• keeping blood glucose (sugar) under 100 mg/dL
  • eating fish twice a week and fruits and vegetables at least three times a day.

Friday, 31 August 2018

Difference between heart attack and broken heart syndrome

Broken heart syndrome, also called stress-induced cardiomyopathy or takotsubo cardiomyopathy, can strike even if you’re healthy. (Tako tsubo, by the way, are octopus traps that resemble the pot-like shape of the stricken heart.)

Heart attack and broken heart syndrome: What’s the difference?

Some signs and symptoms of broken heart syndrome differ from those of heart attack. In broken heart syndrome, symptoms occur suddenly after extreme emotional or physical stress. Here are some other differences:
  • EKG (a test that records the heart’s electric activity) results don’t look the same as the EKG results for a person having a heart attack.
  • Blood tests show no signs of heart damage.
  • Tests show no signs of blockages in the coronary arteries.
  • Tests show ballooning and unusual movement of the lower left heart chamber (left ventricle).
  • Recovery time is quick, usually within days or weeks (compared with the recovery time of a month or more for a heart attack).

Thursday, 30 August 2018

Some different ways to handle stress

Stress isn't just a minor annoyance; it's actually a pretty major health hazard. Chronic stress can contribute to issues such as headaches, sleep disturbances, high blood pressure, and weakened immunity. It can also lead to serious health conditions such as depression, obesity, and heart disease.

Some habits listed below help them to be stress-free.

  • Calm morning: A smoother morning equals less stress all the day.
  • Clean workplace: A clear workplace = A clear mind.
  • Breathing: A deep breath is a scientifically proven method of recentering the mind and bringing it to focus faster.
  • Diverting: When too much stressed just move away from the place, take a walk, have a cup of coffee, talk to someone and divert the mind.
  • Move out: When there is too much stress in work environment. Moving out and having a 10 minutes fresh air walk freshens the mind.
  • Posture: The way you sit also can help you in a positive way to ease your mind. When you put your head and spine up it is informing a way that everything is under control.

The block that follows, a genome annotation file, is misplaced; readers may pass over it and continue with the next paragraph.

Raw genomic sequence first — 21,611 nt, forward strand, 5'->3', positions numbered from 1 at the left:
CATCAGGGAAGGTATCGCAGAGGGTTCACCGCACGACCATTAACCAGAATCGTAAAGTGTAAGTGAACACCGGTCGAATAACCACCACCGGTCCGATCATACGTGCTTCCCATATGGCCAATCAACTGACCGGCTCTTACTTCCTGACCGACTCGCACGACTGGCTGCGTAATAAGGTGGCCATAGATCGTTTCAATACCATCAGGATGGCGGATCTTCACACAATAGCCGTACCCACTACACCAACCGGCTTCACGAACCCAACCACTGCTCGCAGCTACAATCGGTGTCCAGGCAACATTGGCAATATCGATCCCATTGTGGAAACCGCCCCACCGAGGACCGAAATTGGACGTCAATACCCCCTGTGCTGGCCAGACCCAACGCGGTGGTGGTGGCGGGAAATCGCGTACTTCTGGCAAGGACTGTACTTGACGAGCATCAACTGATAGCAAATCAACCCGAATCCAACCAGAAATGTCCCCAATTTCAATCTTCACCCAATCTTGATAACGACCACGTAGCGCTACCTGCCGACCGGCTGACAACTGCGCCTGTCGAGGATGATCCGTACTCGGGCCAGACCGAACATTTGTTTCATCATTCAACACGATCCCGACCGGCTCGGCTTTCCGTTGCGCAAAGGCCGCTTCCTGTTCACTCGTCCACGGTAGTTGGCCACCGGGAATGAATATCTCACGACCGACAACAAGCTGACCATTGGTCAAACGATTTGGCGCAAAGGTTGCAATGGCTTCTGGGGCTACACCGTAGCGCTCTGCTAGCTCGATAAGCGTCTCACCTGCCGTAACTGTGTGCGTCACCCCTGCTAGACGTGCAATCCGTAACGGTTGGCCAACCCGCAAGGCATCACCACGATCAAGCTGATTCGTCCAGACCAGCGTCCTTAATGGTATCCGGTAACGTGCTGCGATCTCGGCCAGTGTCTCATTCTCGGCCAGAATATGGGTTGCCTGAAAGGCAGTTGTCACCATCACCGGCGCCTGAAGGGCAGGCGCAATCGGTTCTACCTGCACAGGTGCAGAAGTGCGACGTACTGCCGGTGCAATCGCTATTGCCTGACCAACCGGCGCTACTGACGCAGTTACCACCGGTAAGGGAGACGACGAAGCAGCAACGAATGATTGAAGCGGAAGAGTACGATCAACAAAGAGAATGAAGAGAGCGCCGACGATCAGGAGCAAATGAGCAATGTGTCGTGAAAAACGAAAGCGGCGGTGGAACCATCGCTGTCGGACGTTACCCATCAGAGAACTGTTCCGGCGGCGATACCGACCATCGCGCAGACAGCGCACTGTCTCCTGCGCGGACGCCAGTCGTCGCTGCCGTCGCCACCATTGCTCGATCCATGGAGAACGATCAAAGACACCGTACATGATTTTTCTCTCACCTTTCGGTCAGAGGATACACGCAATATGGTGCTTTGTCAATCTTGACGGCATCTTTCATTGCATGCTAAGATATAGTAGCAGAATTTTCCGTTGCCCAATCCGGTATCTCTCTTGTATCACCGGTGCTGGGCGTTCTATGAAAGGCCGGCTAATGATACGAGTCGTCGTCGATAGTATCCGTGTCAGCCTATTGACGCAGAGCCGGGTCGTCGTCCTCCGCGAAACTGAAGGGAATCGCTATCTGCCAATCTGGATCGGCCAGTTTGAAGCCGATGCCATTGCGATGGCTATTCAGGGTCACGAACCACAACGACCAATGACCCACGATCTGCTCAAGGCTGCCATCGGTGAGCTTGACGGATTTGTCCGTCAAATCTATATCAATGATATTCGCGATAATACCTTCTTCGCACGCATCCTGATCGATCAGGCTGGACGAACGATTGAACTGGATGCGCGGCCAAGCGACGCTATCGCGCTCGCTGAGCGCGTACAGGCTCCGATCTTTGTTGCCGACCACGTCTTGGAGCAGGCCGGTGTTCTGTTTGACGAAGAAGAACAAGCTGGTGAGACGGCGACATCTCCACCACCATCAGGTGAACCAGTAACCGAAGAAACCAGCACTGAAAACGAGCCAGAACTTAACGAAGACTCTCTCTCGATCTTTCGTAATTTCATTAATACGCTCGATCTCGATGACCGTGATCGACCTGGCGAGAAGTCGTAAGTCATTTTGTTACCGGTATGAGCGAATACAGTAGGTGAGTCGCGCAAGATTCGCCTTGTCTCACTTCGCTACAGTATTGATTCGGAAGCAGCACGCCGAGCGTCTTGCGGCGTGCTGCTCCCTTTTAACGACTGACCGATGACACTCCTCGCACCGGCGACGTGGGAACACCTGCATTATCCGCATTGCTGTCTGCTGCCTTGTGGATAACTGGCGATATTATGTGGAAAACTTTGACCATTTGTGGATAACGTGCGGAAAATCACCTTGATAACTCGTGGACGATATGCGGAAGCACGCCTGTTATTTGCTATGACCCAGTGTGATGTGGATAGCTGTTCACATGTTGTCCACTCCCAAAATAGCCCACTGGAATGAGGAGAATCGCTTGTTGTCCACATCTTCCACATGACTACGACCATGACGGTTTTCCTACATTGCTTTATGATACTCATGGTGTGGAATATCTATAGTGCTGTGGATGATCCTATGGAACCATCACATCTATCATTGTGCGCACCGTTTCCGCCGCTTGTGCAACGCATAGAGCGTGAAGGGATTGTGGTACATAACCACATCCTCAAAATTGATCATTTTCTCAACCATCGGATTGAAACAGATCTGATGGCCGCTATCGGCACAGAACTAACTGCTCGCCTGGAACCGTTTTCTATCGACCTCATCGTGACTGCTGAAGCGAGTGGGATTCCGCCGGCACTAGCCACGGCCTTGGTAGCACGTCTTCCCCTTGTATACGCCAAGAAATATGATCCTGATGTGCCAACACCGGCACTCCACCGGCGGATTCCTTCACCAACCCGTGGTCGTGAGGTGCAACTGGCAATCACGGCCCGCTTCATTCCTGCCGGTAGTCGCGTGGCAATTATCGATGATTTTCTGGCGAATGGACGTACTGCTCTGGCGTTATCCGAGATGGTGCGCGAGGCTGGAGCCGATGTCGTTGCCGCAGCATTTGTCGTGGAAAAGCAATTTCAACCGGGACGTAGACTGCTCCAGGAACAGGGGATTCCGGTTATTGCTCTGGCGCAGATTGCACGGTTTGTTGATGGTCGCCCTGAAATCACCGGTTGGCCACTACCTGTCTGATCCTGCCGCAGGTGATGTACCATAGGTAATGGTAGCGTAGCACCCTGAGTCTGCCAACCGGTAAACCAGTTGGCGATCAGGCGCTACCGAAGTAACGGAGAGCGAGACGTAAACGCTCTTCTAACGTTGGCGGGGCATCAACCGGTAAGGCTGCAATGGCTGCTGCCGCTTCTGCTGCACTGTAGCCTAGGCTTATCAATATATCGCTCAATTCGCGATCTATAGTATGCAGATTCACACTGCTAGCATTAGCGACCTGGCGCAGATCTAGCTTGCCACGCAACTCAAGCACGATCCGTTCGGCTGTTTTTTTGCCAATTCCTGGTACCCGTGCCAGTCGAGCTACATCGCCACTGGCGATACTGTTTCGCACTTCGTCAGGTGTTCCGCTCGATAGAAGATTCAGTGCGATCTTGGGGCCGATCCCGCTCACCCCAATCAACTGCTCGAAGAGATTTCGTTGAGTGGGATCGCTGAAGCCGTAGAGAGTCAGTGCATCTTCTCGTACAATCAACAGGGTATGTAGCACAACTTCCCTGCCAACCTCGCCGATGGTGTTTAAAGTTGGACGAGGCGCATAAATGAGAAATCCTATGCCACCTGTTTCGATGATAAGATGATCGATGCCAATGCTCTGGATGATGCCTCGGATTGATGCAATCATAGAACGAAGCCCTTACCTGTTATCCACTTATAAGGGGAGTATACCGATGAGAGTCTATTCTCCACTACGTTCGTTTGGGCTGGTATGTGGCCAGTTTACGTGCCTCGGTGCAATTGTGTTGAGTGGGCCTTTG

• No chocolates: Sounds strange but important fact to know. Intake of sugar when the mind is stressed increases anxiety and stress than reducing it.
  • Thoughts: Being positive and always confessing positive thoughts can improve the situation from worse to better.
  • Funny video: Laughing out loud is at times the best medicine to stressed mind. Thus, watch some funny videos and laugh out well.

Wednesday, 29 August 2018

Blood Pressure and Cholesterol-lowering Drugs Continue to Improve Survival After a Decade

Patients in their mid-60s with high blood pressure were less likely to die from heart disease or stroke by age 75-80 if they had taken both calcium channel blocker-based blood pressure lowering treatment and a statin. Patients with high blood pressure and three or more additional risk factors for cardiovascular disease.

Patients who took a newer blood pressure lowering treatment (based on a calcium channel blocker) for 5.5 years were 29 percent less likely to have died from a stroke 10 years later than those taking an older regimen (based on a beta-blocker). There was a non-significant trend towards 10 percent fewer cardiovascular deaths with the newer therapy. We have previously shown that statins confer long-term survival benefits after trials have stopped, but this is the first time it has been found with a blood pressure treatment, says the researcher.

The findings provide further support for the use of an effective blood pressure lowering therapy plus a statin in most patients with high blood pressure. 

  • A main objective of the initial ASCOT trial was to find out whether a new treatment strategy for high blood pressure was more effective in preventing heart attacks than an old strategy. Patients with high blood pressure were randomly allocated to:
    • The new treatment of amlodipine (a calcium channel blocker) plus perindopril (an angiotensin-converting enzyme inhibitor) if needed to achieve the target blood pressure; or
    • The old therapy of atenolol (a beta-blocker) plus bendroflumethiazide (a diuretic) and potassium if needed.

The medicines were taken for a median of 5.5 years when the trial was stopped because the newer treatment prevented more strokes and deaths.
  • A second aim of the trial was to discover if a statin would provide added protection against coronary heart disease in patients with high blood pressure and cholesterol levels below 6.5 mmol/L. Patients with a blood cholesterol level of 6.5 mmol/l or less were randomly allocated to atorvastatin or placebo for 3.3 years when the trial was prematurely stopped because atorvastatin prevented more heart attacks and strokes.
  • A third aim of the trial was to evaluate the effectiveness of the newer versus older blood pressure lowering treatment in patients with high blood pressure and high cholesterol (above 6.5 mmol/l).

Tuesday, 28 August 2018

Benefits of Kiwi in control of Hypertension